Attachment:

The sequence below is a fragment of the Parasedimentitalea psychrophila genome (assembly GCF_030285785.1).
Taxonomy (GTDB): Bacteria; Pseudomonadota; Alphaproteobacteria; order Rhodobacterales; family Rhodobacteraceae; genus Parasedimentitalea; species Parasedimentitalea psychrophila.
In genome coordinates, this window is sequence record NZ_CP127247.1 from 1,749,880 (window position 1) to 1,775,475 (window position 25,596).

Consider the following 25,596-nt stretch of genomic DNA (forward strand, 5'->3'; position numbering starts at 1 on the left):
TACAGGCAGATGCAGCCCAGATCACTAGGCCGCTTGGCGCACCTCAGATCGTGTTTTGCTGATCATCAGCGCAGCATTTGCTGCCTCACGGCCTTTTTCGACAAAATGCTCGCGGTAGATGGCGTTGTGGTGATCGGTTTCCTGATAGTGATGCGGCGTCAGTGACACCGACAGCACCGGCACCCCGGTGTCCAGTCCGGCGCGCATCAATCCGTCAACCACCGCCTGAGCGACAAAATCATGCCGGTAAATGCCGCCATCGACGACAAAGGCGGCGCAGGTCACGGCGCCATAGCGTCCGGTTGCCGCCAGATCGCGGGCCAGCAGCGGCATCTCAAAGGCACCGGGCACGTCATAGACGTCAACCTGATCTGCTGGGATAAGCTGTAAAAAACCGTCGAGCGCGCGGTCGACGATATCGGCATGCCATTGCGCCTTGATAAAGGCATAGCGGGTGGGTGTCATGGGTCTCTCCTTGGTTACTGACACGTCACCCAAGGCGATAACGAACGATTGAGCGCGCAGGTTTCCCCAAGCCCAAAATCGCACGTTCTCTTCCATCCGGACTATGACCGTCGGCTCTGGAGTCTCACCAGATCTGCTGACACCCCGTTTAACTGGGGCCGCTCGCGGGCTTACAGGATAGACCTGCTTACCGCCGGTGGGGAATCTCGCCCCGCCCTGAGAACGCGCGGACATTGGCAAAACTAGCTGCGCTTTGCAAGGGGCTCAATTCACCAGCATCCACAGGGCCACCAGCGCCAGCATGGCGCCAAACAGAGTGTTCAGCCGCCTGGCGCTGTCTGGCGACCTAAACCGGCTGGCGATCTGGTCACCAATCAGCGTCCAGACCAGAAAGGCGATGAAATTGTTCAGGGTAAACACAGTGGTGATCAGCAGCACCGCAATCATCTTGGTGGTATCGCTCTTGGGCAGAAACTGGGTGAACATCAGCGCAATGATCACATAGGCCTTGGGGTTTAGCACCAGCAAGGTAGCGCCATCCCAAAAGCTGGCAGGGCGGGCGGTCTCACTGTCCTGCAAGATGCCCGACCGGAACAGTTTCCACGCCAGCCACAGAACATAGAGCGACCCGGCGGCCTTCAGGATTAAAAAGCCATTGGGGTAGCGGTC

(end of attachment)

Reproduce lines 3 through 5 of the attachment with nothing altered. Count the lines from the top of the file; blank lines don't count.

In genome coordinates, this window is sequence record NZ_CP127247.1 from 1,749,880 (window position 1) to 1,775,475 (window position 25,596).

Consider the following 25,596-nt stretch of genomic DNA (forward strand, 5'->3'; position numbering starts at 1 on the left):
TACAGGCAGATGCAGCCCAGATCACTAGGCCGCTTGGCGCACCTCAGATCGTGTTTTGCTGATCATCAGCGCAGCATTTGCTGCCTCACGGCCTTTTTCGACAAAATGCTCGCGGTAGATGGCGTTGTGGTGATCGGTTTCCTGATAGTGATGCGGCGTCAGTGACACCGACAGCACCGGCACCCCGGTGTCCAGTCCGGCGCGCATCAATCCGTCAACCACCGCCTGAGCGACAAAATCATGCCGGTAAATGCCGCCATCGACGACAAAGGCGGCGCAGGTCACGGCGCCATAGCGTCCGGTTGCCGCCAGATCGCGGGCCAGCAGCGGCATCTCAAAGGCACCGGGCACGTCATAGACGTCAACCTGATCTGCTGGGATAAGCTGTAAAAAACCGTCGAGCGCGCGGTCGACGATATCGGCATGCCATTGCGCCTTGATAAAGGCATAGCGGGTGGGTGTCATGGGTCTCTCCTTGGTTACTGACACGTCACCCAAGGCGATAACGAACGATTGAGCGCGCAGGTTTCCCCAAGCCCAAAATCGCACGTTCTCTTCCATCCGGACTATGACCGTCGGCTCTGGAGTCTCACCAGATCTGCTGACACCCCGTTTAACTGGGGCCGCTCGCGGGCTTACAGGATAGACCTGCTTACCGCCGGTGGGGAATCTCGCCCCGCCCTGAGAACGCGCGGACATTGGCAAAACTAGCTGCGCTTTGCAAGGGGCTCAATTCACCAGCATCCACAGGGCCACCAGCGCCAGCATGGCGCCAAACAGAGTGTTCAGCCGCCTGGCGCTGTCTGGCGACCTAAACCGGCTGGCGATCTGGTCACCAATCAGCGTCCAGACCAGAAAGGCGATGAAATTGTTCAGGGTAAACACAGTGGTGATCAGCAGCACCGCAATCATCTTGGTGGTATCGCTCTTGGGCAGAAACTGGGTGAACATCAGCGCAATGATCACATAGGCCTTGGGGTTTAGCACCAGCAAGGTAGCGCCATCCCAAAAGCTGGCAGGGCGGGCGGTCTCACTGTCCTGCAAGATGCCCGACCGGAACAGTTTCCACGCCAGCCACAGAACATAGAGCGACCCGGCGGCCTTCAGGATTAAAAAGCCATTGGGGTAGCGGTC